He had to go.
You don’t like to see people lose their jobs but Greg Clarke’s appearance in front of the DCMS Select Committee rendered his position completely untenable.
His remarks, insulting such a wide cross-section of supporters and people working within the game, were the kind of thing you’d expect from a leaked phone transcript of unguarded remarks.
Not on camera in front of the government for all the world to see. But then guys like Clarke, at the top of the game, have for too long been used to being able to say such things unchallenged.
Roaming around in football’s equivalent of Jurassic Park, they’ve given the illusion of taking the game’s racism, representation and diversity crisis seriously while freely using the kind of language in private that would see a player or manager punished.
Despite being one of the three most powerful men in the English game, he’d been declining interview requests for months. Now we know why.
He may have apologised for his use of the term “coloured footballers” but how does somebody at the top of the game even use that term in the first place?
Perhaps if there were some – any – black members of the FA board they’d have saved him from himself. Clarke has no excuses.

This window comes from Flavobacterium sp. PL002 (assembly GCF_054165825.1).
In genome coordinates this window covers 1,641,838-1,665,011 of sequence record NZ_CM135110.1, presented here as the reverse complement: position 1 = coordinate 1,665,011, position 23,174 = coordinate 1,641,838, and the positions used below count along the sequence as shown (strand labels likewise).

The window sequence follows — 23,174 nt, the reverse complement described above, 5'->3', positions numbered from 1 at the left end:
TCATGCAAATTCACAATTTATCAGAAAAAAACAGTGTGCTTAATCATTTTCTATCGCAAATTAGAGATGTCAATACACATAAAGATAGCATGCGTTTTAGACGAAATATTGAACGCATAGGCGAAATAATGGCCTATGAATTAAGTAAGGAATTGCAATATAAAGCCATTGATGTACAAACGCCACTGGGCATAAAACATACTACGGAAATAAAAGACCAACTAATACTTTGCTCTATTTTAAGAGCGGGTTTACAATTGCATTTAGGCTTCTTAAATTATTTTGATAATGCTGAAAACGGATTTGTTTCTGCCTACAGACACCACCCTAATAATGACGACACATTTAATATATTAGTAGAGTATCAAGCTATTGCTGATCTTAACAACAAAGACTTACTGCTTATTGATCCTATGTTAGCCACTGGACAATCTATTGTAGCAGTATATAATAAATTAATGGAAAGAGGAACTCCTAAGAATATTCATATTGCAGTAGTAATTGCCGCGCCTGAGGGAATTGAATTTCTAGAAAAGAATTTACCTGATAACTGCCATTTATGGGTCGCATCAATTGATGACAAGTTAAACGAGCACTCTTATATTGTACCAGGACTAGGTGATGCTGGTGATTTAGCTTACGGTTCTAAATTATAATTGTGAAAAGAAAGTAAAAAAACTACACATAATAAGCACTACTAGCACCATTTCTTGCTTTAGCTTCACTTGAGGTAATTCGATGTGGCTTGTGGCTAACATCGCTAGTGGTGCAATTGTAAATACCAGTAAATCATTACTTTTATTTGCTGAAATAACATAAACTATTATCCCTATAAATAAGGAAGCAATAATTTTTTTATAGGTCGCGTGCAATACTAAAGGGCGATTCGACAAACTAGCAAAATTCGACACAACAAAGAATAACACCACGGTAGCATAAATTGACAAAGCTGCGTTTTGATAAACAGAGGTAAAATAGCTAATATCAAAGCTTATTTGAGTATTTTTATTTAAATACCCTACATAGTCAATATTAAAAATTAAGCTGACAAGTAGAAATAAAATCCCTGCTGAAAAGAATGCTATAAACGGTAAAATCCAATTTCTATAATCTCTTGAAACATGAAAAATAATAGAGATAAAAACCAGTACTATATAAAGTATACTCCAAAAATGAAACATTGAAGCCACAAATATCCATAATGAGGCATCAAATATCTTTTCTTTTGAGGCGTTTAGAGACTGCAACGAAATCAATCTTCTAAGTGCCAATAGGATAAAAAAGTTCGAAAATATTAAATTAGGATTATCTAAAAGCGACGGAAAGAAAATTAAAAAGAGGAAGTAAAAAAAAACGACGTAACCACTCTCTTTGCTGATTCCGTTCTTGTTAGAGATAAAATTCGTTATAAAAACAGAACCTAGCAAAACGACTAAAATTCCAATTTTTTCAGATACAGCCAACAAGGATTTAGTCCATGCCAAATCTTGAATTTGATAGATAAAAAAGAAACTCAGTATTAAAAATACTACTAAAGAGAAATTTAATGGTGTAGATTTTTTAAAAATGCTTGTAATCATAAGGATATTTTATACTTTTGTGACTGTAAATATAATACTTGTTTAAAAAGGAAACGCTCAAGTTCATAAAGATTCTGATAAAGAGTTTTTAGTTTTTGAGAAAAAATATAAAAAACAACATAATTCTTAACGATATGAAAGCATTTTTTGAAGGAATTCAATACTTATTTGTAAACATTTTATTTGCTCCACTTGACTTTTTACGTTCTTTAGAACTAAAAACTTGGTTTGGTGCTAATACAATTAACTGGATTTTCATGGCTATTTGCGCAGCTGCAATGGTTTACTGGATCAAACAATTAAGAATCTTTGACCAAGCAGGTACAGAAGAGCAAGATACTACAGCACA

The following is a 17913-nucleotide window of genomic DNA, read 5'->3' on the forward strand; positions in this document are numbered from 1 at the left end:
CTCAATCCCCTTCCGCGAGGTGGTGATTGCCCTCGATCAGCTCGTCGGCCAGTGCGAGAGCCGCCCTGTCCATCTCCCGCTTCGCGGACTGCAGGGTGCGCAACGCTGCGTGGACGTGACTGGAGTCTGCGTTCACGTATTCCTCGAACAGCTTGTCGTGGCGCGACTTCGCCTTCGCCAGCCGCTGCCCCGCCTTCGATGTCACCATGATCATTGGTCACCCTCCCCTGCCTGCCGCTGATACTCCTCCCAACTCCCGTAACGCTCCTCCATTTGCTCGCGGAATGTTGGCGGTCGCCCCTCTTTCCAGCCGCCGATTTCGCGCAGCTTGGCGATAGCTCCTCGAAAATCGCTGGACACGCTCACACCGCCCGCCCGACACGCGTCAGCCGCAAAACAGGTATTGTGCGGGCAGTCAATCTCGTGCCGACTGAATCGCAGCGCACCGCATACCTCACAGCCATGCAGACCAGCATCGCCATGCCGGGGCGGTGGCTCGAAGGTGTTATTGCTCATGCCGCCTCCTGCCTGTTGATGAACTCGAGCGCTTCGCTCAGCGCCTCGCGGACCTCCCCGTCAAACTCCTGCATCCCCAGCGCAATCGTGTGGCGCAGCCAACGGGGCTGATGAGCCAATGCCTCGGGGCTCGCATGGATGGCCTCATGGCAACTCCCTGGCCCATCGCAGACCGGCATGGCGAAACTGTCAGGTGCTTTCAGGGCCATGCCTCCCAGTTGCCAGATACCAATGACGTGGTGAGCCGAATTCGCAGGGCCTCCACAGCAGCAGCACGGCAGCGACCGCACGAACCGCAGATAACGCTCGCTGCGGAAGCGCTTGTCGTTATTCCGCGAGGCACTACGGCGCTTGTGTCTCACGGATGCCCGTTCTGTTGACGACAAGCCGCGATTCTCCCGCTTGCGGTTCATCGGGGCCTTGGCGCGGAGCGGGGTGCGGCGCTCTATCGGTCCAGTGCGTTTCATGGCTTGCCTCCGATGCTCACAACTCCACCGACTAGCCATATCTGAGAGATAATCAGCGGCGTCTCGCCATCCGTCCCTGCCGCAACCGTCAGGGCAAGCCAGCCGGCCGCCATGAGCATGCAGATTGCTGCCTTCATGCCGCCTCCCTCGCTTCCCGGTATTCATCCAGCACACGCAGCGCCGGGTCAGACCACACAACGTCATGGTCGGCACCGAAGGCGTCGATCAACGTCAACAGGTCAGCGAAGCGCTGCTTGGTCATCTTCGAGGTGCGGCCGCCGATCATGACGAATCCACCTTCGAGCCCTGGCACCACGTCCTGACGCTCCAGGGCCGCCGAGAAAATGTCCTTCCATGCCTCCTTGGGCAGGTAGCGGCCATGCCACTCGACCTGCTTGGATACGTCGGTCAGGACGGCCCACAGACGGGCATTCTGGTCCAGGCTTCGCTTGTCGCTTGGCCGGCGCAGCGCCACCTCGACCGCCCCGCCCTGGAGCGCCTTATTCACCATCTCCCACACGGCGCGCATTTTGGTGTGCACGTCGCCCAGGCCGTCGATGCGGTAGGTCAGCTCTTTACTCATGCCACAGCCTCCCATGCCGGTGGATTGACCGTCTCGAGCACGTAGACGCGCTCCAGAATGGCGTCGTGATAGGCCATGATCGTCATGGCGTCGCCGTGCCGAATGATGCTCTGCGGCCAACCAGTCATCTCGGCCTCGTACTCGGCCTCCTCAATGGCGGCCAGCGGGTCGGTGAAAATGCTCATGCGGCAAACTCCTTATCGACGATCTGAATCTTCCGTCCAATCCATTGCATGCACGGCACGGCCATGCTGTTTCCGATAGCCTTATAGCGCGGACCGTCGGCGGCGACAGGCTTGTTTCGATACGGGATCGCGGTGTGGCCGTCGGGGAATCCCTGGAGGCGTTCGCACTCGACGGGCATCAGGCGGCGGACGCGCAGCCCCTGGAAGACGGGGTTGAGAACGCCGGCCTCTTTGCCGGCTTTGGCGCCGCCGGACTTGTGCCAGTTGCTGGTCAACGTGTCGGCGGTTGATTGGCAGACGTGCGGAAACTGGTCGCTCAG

The FA launched its own diversity code just two weeks ago, for goodness’ sake.
How does it throw its weight around, demanding clubs and footballing bodies get their act together when its public face shows it still to be living in the dark ages?
Here’s Clarke reinforcing a stereotype that would have had some of the FA’s younger, more progressive staff wincing.
“If you go to the IT department at the FA there’s a lot more South Asians than there are Afro Caribbeans. They have different career interests.”
It is the kind of racial profiling that limits opportunities and continues stacking the odds against black and Asian people within football.
For anyone convinced that the messaging campaigns are truly addressing its crises below the surface, Clarke has provided a reality check.
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